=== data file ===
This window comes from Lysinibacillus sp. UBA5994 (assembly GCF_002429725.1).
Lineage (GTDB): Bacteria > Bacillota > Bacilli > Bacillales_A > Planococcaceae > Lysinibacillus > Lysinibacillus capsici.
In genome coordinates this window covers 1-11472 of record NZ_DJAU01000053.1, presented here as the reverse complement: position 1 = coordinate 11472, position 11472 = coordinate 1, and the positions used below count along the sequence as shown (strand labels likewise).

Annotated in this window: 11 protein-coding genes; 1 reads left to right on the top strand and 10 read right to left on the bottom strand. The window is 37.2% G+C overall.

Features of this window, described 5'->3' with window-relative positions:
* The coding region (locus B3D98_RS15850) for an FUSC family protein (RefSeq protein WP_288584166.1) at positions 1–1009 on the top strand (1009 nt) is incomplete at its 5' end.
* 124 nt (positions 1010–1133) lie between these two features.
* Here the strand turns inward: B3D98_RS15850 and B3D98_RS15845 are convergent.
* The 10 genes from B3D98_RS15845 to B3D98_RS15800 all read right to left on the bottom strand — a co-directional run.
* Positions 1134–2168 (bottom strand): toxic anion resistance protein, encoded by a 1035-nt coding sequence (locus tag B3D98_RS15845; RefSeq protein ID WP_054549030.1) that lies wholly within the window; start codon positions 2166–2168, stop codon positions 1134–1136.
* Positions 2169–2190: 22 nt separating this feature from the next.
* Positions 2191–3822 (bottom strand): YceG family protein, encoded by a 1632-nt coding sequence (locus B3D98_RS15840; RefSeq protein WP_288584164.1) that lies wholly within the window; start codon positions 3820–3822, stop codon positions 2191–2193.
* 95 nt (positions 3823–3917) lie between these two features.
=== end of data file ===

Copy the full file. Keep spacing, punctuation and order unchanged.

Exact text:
This window comes from Lysinibacillus sp. UBA5994 (assembly GCF_002429725.1).
Lineage (GTDB): Bacteria > Bacillota > Bacilli > Bacillales_A > Planococcaceae > Lysinibacillus > Lysinibacillus capsici.
In genome coordinates this window covers 1-11472 of record NZ_DJAU01000053.1, presented here as the reverse complement: position 1 = coordinate 11472, position 11472 = coordinate 1, and the positions used below count along the sequence as shown (strand labels likewise).

Annotated in this window: 11 protein-coding genes; 1 reads left to right on the top strand and 10 read right to left on the bottom strand. The window is 37.2% G+C overall.

Features of this window, described 5'->3' with window-relative positions:
* The coding region (locus B3D98_RS15850) for an FUSC family protein (RefSeq protein WP_288584166.1) at positions 1–1009 on the top strand (1009 nt) is incomplete at its 5' end.
* 124 nt (positions 1010–1133) lie between these two features.
* Here the strand turns inward: B3D98_RS15850 and B3D98_RS15845 are convergent.
* The 10 genes from B3D98_RS15845 to B3D98_RS15800 all read right to left on the bottom strand — a co-directional run.
* Positions 1134–2168 (bottom strand): toxic anion resistance protein, encoded by a 1035-nt coding sequence (locus tag B3D98_RS15845; RefSeq protein ID WP_054549030.1) that lies wholly within the window; start codon positions 2166–2168, stop codon positions 1134–1136.
* Positions 2169–2190: 22 nt separating this feature from the next.
* Positions 2191–3822 (bottom strand): YceG family protein, encoded by a 1632-nt coding sequence (locus B3D98_RS15840; RefSeq protein WP_288584164.1) that lies wholly within the window; start codon positions 3820–3822, stop codon positions 2191–2193.
* 95 nt (positions 3823–3917) lie between these two features.